Organize Your Data with the Common Data Service for Analytics

When implementing any new business intelligence technology there is one question that must be answered: How can I use my data to make informed business decisions?

Microsoft’s Common Data Service for Analytics is being touted as a coming feature of Power BI and is built on the Common Data Model.  Microsoft has released a 200-plus page PDF of the Release Notes for the coming Spring ’18 update and a deep drive on-demand video.  The Common Data Service for Analytics start around the 1:04 mark of the video.  So, what is the Common Data Model and how does it relate to the Common Data Service for Analytics?

Common Data Model (CDM) vs. Common Data Service (CDS)

CDS stands for Common Data Service while CDM means Common Data Model. Roughly speaking, the Common Data Service utilizes the Common Data Model to easily generate cross-platform business reporting.  Microsoft’s CDM bridges the gap between disjointed data repositories, granting easier cross-platform business reporting.

The Common Data Service is the Microsoft Azure-based business application platform that enables you to easily build and extend applications with their business data. The Common Data Service provides a common data schema across the Dynamics 365 services, so you can focus on building and delivering faster insights and process automation with your PowerApps, Power BI, and Microsoft Flow.  The “Common Data Service for Analytics expands Power BI to provide a self-service data lake of business entities stored and manipulated directly within the Power BI Service,” says Microsoft.

In summary, the Data Integration provides the connectors and gateways that make it possible to bring any external data into the Common Data Service and store the data in Common Data Model (CDM) form. This makes it easier for customers to integrate their data in a single place for business applications and analytics. Data Integration is based on Power Query, the same technology millions of people use daily in Power BI and Excel. Let’s look at the details behind this service from the Spring ’18 PDF.

The Details behind the Common Data Model and Data Integration

The Common Data Model is an open-sourced definition of standard entities that represent commonly used concepts and activities across a variety of business and application domains. The Common Data Model offers well-defined, modular, and extensible business entities such as Account, Business Unit, Case, Contact, Lead, Opportunity, and Product, as well as interactions and relationships between vendors, workers, and customers, such as activities and service level agreements.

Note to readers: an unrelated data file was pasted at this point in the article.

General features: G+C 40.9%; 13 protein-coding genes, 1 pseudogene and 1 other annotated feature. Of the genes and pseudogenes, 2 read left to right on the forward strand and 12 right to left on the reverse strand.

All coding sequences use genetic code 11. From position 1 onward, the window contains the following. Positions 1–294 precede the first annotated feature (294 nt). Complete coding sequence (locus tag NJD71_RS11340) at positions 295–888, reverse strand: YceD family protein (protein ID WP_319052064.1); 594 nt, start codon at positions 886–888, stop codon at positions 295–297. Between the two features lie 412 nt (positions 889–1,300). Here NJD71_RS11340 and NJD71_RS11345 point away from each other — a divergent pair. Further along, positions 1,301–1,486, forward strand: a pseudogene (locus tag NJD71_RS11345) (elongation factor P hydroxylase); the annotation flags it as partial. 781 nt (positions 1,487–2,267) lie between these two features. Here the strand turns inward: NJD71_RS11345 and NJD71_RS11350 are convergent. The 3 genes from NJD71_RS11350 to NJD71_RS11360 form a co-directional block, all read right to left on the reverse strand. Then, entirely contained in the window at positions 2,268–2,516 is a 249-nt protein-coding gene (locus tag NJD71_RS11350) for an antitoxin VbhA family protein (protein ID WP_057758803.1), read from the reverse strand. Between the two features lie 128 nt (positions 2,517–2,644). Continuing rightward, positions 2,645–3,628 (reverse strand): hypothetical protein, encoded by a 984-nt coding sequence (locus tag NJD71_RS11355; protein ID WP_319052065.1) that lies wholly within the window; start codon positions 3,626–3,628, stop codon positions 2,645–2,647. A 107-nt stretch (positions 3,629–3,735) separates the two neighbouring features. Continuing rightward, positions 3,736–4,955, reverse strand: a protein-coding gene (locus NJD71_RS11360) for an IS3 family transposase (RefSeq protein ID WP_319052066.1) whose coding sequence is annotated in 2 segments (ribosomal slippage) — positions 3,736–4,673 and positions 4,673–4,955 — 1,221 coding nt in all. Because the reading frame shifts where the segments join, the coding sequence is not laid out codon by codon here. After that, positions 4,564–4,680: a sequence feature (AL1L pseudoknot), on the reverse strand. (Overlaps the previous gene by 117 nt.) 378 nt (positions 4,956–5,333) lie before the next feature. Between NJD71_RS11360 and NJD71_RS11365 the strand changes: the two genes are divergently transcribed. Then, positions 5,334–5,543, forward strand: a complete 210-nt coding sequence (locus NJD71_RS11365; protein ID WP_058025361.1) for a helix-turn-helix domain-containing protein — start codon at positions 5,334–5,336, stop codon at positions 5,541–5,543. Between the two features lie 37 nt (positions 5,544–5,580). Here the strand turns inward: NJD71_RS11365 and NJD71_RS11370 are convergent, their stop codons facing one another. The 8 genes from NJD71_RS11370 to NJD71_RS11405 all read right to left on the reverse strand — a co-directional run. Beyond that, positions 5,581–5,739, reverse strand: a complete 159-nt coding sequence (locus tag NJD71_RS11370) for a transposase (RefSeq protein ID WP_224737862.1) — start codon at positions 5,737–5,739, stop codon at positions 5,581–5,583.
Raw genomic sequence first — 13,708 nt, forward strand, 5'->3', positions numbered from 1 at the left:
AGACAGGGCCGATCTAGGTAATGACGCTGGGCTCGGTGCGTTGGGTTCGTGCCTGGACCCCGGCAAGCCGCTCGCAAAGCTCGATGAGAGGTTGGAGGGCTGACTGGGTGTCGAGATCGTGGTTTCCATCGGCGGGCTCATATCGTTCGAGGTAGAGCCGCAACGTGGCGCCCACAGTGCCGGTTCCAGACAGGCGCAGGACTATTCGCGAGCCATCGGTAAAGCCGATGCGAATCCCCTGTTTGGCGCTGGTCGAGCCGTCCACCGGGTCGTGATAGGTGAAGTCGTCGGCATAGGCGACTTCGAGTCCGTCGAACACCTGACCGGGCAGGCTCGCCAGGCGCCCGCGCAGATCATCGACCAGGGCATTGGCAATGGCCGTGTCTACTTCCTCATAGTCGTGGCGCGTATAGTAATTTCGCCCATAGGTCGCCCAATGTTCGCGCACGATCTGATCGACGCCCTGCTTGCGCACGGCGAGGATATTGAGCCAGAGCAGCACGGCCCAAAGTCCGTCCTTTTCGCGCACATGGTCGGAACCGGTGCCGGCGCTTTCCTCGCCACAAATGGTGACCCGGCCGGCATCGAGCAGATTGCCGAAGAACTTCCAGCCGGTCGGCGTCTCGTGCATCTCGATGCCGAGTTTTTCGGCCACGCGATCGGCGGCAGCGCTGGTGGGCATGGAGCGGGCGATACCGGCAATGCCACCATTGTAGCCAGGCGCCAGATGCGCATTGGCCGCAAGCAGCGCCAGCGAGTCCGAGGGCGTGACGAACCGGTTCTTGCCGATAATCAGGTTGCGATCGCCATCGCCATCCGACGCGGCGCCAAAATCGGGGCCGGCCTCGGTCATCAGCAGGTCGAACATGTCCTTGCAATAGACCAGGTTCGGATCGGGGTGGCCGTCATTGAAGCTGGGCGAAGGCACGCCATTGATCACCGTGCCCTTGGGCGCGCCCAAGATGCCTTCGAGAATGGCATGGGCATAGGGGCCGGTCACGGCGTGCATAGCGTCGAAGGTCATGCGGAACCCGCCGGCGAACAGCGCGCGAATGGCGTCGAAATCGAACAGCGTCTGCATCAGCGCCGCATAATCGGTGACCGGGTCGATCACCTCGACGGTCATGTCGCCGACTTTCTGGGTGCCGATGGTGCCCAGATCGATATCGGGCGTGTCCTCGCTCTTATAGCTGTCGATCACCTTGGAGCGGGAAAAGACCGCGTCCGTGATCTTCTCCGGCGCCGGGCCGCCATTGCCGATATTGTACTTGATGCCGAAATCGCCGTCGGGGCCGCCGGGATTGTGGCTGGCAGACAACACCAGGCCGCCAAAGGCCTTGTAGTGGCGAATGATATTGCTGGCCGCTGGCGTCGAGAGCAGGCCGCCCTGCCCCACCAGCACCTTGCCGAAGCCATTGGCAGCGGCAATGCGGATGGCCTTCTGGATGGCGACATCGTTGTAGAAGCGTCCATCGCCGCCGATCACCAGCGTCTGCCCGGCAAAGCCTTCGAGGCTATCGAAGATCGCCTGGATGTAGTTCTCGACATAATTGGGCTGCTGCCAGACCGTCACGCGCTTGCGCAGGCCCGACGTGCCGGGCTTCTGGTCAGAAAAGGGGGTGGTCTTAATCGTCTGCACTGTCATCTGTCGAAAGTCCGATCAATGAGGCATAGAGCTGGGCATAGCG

• Microsoft’s Common Data Service for Apps and the Common Data Service for Analytics implement the Common Data Model. These services hold data that conforms to the Common Data Model definition. By building on top of these services, packaged applications and analytical solutions can work with well-defined entity shapes and share data, irrespective of where data is originally coming from or mastered. Custom line- of-business apps and analytical solutions can leverage the same entities for data sharing.
  • Microsoft and our partners are committed to building applications on top of the Common Data Service and storing your business data in the Common Data Model form. A large and growing collection of solutions “just work” when data is stored in Common Data Model form, which means you can quickly implement new business processes and gain insights into your business operations without friction or complexity.


  • The Common Data Model simplifies the challenges of data management by unifying data in a known form with structural and semantic consistency across applications and deployments. It helps integrate and disambiguate data collected from business processes, digital interactions, product telemetry, people interactions, and so on.
  • Data stored in the Common Data Service for Apps integrates easily and automatically with the Common Data Service for Analytics for customers who use both services. You can start from enterprise and transactional data you already own (such as leads, campaign information, and previous customer purchases) and combine it with data from other sources (such as weblogs or product telemetry) to get a unified picture.